1. Those that apply from the first day they are placed with the hirer
("Day 1 Rights"); and

2. Those that apply after they have accrued 12 weeks' continuous service with the hirer ("Week 12 Rights").

Day 1 Rights

From the first day of an agency worker's assignment to the hirer, the hirer must provide the agency worker with (i) access to on-site collective facilities and amenities, and (ii) information about all relevant vacancies in the hirer's organization.

In the example of an office with a discounted on-site staff canteen, agency workers are entitled to access the canteen and to purchase meals, but the Regulations do not entitle them to the discount provided to office employees. Similarly, if a company has an on-site gym, agency workers must be given access to it. If the company pays for its employees to use the gym next door, the company is not obliged to pay for its agency workers to use the gym as the gym is not an on-site amenity.

Week 12 Rights

If an agency worker has worked for the same hirer for 12 calendar weeks, the agency worker qualifies for equal treatment with individuals directly hired by the hirer as regards pay, duration of working time, vacation and overtime. Some breaks within the 12-week period restart the clock for the accrual of these rights, e.g. if the worker moves to a substantively different role within the hirer's organization, or the worker is supplied to a different hirer. Other breaks merely suspend the clock, including any break shorter than six weeks and any planned shutdowns of the hirer's workplace, e.g. over the holiday season. The clock will continue to run during breaks for maternity, adoption or paternity leave.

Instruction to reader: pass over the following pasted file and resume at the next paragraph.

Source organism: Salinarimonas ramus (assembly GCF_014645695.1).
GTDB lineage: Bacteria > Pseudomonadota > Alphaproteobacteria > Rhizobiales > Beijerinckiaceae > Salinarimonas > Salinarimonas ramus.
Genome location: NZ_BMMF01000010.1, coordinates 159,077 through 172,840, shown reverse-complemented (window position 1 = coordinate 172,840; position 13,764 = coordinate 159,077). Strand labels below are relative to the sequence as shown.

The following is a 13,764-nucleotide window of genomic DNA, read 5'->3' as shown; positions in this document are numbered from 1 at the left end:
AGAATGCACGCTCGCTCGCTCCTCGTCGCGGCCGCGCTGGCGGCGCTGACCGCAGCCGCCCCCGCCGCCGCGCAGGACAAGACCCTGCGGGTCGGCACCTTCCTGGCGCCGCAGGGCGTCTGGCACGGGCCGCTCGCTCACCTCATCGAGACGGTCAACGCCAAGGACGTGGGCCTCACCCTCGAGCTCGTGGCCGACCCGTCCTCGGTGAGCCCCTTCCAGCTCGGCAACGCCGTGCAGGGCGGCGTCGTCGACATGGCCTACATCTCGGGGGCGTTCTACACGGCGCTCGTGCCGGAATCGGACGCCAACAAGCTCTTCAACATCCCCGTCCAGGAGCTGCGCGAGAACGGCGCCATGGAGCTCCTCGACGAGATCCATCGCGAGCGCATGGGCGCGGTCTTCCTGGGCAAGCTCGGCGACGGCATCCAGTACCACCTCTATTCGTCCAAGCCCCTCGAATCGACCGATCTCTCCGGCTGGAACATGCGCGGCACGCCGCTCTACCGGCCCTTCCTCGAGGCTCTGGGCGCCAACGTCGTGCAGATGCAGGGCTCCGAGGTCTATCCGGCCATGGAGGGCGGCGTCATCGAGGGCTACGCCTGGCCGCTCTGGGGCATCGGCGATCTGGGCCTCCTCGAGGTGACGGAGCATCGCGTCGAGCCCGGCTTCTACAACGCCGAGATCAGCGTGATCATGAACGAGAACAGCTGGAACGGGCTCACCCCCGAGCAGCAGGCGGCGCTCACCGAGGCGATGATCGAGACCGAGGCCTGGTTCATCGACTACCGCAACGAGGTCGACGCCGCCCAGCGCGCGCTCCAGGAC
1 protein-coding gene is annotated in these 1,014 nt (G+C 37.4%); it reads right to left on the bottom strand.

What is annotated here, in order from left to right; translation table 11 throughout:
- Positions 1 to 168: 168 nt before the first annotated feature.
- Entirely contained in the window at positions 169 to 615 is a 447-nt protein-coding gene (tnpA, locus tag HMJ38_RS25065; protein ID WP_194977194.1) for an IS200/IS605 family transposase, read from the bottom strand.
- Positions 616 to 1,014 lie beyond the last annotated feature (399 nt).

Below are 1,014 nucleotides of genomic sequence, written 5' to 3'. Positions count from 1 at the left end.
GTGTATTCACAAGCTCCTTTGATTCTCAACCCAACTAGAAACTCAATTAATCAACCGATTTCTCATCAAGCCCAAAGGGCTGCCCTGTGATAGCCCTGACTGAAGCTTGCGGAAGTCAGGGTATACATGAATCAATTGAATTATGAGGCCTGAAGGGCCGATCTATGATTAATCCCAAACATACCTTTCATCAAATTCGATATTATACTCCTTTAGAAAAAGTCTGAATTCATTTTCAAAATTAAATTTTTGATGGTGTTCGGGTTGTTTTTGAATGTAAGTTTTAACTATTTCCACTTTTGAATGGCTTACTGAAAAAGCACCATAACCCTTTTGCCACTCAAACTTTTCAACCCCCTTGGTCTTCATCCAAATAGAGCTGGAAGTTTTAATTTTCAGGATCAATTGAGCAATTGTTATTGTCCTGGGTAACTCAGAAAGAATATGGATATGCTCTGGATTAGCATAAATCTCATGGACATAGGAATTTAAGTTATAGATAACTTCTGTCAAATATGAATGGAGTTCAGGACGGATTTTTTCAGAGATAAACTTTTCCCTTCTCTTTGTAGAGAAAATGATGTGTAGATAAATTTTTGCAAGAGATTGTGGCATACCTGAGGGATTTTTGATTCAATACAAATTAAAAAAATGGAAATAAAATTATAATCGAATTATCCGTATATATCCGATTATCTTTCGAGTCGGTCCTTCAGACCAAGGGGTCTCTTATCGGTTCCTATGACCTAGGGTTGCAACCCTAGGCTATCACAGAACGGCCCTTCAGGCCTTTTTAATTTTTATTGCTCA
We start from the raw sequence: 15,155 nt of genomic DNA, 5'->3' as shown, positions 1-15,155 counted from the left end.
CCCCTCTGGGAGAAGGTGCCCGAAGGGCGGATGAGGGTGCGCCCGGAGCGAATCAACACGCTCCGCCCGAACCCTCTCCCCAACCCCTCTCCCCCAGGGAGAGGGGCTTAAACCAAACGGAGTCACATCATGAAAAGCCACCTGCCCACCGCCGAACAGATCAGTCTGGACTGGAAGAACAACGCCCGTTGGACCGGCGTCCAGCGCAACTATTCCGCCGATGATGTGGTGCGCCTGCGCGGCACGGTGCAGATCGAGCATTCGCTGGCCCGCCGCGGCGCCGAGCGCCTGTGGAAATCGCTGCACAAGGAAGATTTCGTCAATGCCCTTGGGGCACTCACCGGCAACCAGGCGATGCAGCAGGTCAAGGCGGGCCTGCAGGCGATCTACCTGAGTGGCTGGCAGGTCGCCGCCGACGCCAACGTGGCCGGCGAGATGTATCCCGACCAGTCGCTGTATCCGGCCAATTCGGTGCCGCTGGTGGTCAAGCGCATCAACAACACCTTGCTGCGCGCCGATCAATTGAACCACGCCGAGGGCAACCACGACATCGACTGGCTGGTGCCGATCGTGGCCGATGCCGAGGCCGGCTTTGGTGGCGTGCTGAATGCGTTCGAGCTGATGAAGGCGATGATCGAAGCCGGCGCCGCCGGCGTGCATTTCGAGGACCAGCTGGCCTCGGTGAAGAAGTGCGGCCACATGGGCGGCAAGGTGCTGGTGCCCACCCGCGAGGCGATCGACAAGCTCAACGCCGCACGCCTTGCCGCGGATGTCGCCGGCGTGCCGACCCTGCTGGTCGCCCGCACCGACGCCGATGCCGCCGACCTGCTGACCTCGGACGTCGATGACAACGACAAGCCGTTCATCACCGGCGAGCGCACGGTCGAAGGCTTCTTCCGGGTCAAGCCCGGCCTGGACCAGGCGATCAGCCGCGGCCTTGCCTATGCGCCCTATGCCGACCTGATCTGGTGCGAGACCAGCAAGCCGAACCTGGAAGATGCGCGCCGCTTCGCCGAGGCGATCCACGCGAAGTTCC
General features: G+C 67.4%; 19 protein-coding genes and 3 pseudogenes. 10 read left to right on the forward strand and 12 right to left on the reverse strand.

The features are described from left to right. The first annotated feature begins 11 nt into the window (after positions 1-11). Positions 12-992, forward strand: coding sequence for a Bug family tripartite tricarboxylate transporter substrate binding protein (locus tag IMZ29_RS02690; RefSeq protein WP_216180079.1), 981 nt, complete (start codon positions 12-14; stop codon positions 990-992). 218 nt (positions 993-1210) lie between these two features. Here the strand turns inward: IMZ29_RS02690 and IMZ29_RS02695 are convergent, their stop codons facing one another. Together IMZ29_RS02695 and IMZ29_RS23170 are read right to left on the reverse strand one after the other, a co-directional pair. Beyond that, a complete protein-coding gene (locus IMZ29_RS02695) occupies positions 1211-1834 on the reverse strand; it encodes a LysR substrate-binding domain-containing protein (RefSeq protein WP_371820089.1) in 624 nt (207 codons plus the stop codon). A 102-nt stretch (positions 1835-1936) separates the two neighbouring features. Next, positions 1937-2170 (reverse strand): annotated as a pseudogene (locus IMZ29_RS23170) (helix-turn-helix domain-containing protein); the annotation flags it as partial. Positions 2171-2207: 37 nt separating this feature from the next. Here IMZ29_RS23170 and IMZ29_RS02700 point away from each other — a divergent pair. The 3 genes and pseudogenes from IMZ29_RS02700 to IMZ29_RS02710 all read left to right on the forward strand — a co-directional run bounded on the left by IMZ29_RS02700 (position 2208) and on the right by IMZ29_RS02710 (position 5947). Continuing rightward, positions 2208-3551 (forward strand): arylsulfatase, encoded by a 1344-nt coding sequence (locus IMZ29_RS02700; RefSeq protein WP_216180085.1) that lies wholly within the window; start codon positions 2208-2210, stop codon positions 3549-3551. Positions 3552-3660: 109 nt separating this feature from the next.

An agency worker who accrues the requisite 12 weeks' service may claim equal pay with a comparable individual who was directly hired by the hirer. For example, a retail assistant supplied by an agency for 14 continuous weeks may claim the same hourly rate of pay as a retail assistant employed by the hirer, but that right to equal pay only applies once that 12-week threshold has been passed. Note that the 12 week period applies to the agency worker working for the hirer, regardless of what agency supplied the worker. If the agency worker is supplied to the hirer for 6 weeks by one agency and for the following 6 weeks by another agency, the agency worker will then have accrued the necessary 12 weeks service. The definition of "pay" in the Regulations is wide, and includes bonuses that relate to performance or quality of work. These Week 12 Rights are enforceable by workers against the agency, not the hirer, and so agencies are likely to contractually oblige hirers to monitor the periods for which individuals are placed within their organizations, regardless of whether those individuals were supplied by that particular agency for the whole period of their work for the hirer. This also means that fees charged by agencies may increase to cover the risks to them of claims under the Regulations and agencies are likely to require hirers to indemnify them for any risk.